Additionally, to ensure the necessary scarcity, publishers have taken hardline stances on the continual ownership of scholarly output, even if it is long out of date. The result of the uneven relationship between scholars and publishers has been the large-scale transferal of intellectual property from individual scholars and the tax-paying users who ultimately fund their universities into the hands of specific private enterprises. This transfer occurs at the expense of the public good and the original intent of copyright law as written in the US Constitution, which is “to promote the Progress of Science and useful Arts, by securing for limited Times to Authors and Inventors the exclusive Right to their respective Writings and Discoveries.”

Open access provides a much-needed antidote to these developments. While copyright law provides the necessary protections for creators, its overall history of expansion shows instead that distributors gain the most from longer and stricter copyright regulations and enforcement.

As Paul Heald has demonstrated in his studies, the hole in our culture has also provided us with a world that may be running down in terms of an individual’s ability to create new works and access fairly recently published ones. More works in various editions are available from 1914 than are available from 1964. We are now a society that denies itself access to its own culture. Open access may be one of the few avenues left to reclaim it especially while the public domain remains frozen for the next several years. Shamefully, no new works will enter the public domain in the United States until 2019.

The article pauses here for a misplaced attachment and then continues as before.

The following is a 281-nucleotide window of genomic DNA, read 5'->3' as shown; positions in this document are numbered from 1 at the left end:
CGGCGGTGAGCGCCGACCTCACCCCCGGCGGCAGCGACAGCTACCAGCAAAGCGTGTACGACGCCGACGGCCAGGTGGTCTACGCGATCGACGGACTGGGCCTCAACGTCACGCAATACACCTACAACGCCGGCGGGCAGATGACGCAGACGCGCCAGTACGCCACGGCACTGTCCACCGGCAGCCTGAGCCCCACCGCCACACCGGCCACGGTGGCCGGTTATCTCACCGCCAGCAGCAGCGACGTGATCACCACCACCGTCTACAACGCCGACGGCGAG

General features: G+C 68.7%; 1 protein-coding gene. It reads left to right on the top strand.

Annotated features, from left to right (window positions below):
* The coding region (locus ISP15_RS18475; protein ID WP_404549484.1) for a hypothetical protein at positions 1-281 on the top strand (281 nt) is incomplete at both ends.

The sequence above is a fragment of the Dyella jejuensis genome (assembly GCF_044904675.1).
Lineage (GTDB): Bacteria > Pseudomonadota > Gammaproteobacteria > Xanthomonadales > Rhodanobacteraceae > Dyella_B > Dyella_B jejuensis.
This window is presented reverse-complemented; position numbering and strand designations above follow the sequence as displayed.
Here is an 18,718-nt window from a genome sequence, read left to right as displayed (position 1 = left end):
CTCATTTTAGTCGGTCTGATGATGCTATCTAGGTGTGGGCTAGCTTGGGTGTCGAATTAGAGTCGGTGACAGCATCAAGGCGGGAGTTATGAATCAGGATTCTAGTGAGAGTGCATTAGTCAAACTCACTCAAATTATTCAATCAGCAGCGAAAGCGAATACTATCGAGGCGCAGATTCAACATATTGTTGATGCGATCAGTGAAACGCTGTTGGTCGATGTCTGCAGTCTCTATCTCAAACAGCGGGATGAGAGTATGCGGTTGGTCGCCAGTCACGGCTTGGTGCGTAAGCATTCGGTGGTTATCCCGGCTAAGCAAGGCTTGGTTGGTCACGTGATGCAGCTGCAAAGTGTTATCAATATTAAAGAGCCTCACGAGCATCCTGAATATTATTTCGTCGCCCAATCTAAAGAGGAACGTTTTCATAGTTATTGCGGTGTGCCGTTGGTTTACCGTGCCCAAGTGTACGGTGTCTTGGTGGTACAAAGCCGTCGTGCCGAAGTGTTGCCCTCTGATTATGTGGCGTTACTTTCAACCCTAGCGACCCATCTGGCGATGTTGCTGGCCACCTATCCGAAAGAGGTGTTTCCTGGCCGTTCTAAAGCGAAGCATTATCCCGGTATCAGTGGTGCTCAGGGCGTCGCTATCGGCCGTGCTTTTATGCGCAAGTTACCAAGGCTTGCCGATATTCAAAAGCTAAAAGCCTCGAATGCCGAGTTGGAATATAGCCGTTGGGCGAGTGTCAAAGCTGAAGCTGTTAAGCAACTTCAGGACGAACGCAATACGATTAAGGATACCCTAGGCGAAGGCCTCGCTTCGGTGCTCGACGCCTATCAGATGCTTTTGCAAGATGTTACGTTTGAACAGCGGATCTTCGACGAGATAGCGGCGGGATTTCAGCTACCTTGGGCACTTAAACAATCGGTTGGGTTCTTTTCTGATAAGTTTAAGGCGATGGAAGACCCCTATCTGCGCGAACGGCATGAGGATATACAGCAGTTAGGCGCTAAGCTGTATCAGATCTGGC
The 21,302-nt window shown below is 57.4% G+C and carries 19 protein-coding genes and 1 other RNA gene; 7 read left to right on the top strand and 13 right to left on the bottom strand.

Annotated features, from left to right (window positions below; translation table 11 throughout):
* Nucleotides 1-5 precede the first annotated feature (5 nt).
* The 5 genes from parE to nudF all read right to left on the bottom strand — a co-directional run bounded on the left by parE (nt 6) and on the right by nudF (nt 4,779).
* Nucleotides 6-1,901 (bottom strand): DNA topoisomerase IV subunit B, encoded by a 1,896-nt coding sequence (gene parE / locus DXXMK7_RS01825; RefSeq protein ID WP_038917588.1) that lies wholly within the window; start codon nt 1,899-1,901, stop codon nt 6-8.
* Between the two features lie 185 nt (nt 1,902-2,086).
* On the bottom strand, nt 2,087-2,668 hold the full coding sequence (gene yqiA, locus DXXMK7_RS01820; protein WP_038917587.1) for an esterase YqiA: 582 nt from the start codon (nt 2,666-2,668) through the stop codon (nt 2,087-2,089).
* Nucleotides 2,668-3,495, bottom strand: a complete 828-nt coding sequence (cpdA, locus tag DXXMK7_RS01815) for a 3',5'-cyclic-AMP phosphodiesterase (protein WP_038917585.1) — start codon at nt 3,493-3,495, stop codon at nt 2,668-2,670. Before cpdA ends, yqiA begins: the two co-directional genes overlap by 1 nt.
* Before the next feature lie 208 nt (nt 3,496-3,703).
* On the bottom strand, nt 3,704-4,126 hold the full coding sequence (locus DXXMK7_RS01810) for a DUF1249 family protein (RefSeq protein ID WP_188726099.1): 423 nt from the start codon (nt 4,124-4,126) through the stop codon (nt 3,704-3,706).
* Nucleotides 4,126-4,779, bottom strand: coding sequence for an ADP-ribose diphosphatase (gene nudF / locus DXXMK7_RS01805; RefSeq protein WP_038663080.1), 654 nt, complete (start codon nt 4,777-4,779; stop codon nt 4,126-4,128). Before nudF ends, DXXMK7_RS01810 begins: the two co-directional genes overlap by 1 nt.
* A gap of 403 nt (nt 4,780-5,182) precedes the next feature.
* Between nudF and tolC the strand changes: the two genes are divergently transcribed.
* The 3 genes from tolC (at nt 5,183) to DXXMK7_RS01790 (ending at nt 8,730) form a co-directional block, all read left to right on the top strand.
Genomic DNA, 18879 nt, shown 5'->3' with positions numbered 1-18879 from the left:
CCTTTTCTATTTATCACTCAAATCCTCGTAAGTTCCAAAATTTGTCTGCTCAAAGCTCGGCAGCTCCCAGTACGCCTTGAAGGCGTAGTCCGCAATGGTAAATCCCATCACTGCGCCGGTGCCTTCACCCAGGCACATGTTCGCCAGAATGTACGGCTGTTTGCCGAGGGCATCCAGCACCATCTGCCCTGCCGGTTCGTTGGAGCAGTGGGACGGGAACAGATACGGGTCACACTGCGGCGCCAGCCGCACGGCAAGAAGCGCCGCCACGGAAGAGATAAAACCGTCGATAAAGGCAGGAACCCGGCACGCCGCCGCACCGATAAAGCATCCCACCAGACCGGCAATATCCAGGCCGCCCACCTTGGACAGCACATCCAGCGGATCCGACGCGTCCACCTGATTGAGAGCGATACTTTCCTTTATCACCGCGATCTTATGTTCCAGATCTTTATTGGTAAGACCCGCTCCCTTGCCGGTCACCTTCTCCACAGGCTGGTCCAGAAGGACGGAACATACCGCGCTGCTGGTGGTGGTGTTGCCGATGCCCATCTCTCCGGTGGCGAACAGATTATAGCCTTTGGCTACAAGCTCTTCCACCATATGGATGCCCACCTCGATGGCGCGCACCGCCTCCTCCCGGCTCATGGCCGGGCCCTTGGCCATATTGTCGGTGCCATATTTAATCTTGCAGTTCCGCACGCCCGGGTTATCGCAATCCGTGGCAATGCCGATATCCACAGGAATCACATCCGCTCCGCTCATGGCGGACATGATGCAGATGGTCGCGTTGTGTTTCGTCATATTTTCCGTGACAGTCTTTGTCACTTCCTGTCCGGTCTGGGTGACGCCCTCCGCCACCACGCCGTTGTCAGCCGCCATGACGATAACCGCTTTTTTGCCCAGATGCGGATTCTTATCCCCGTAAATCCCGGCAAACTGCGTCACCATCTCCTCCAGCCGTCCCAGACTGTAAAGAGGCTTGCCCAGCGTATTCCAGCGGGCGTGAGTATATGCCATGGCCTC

“…You make the best of what’s still around”

California contributes to the OA Movement

The state of California has helped to lead the way in the open access movement for the past several years. The most recent development in open access occurred just a few weeks ago. The California legislature passed Assembly Bill 609 entitled the California Taxpayer access to publicly funded research Legislation. This bill stipulates requires that any published research funded by the California Department of Public Health be available to the public within 12 months of its publication.

Open access has become adopted widely across the California higher education system as well. The CSU Council Of Library Directors recently provided their public support for AB 609 http://libraries.calstate.edu/open-access/.

Additionally, the entire University of California system in the summer of 2013 agreed to a system-wide open access mandate that requires UC faculty to submit open access versions of their works into the UC’s institutional repository.